China and the United States will compete for launch supremacy in 2020

For the second year in a row, China dominated the global rankings in terms of orbital launches. The communist country finished 2019 with 34 orbital launch attempts and 32 successes.

Russia ranked second, with 25 attempts and successes, followed by the United States with 21 out of 21 successful launches. New Zealand, Europe, and India all tied for fourth place overall, with six successful launches.

(These rankings are determined by where the rocket’s primary stage is manufactured.)

The coming year should see this global competition tighten. China has declared its intention to launch 40 or more orbital missions in 2020. The China Aerospace Science and Technology Corporation will conduct the majority of missions with its Long March fleet of rockets, including notable missions such as China’s first Mars spacecraft as well as the Chang’e-5 lunar probe, which is intended to bring Moon samples back to Earth.

China also has a burgeoning commercial launch sector, which leverages private investments to develop rocket technology spun off by the government. We should see several more launch attempts by Chinese companies in 2020, including a handful of missions that make it to orbit.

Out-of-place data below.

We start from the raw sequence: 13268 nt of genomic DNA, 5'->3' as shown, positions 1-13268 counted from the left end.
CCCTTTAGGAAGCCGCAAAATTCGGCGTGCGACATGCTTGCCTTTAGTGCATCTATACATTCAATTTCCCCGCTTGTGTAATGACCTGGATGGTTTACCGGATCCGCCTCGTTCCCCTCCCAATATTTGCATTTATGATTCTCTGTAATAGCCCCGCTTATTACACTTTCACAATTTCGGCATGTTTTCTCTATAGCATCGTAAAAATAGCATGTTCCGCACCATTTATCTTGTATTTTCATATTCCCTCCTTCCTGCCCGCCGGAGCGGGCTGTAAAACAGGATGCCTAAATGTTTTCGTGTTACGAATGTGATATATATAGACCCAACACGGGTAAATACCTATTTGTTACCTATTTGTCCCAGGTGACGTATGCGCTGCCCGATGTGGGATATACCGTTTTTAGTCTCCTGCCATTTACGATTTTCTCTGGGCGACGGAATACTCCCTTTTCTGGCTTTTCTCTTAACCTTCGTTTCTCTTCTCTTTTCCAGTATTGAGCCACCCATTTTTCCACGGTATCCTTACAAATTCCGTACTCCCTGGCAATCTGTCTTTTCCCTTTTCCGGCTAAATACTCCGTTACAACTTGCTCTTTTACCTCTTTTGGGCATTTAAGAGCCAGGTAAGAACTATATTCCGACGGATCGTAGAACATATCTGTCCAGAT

America rising

The United States should also see a surge of growth. After SpaceX launched 13 rockets in 2019, the company is expected to take a significant step forward with a mix of commercial satellites, NASA payloads, and its own Starlink Internet satellites. If all goes well, SpaceX could launch its Falcon 9 rocket 30 or more times this year.

The Colorado-based United Launch Alliance should also increase its cadence this year. In 2019, the company launched just two Delta IV-Medium rockets, one Delta IV-Heavy, and two Atlas V missions. It could launch half a dozen Atlas V missions, alone, this year. Newcomers Virgin Orbit and Firefly Aerospace could also add to the American tally in 2020.

For both SpaceX and United Launch Alliance, no missions will be more significant in 2020 than crewed launches. Both SpaceX, with its Dragon spacecraft, and United Launch Alliance, with Boeing’s Starliner vehicle, anticipate launching crewed missions from Florida for NASA this year.

While Russia is likely to hold down third place in 2020, in terms of orbital launches, New Zealand could take sole possession of fourth place. Although the US-based Rocket Lab plans to open a launch site in Virginia early this year, the majority of the company’s flights should still take place from Mahia Peninsula in New Zealand. The company hopes to launch once per month this year.

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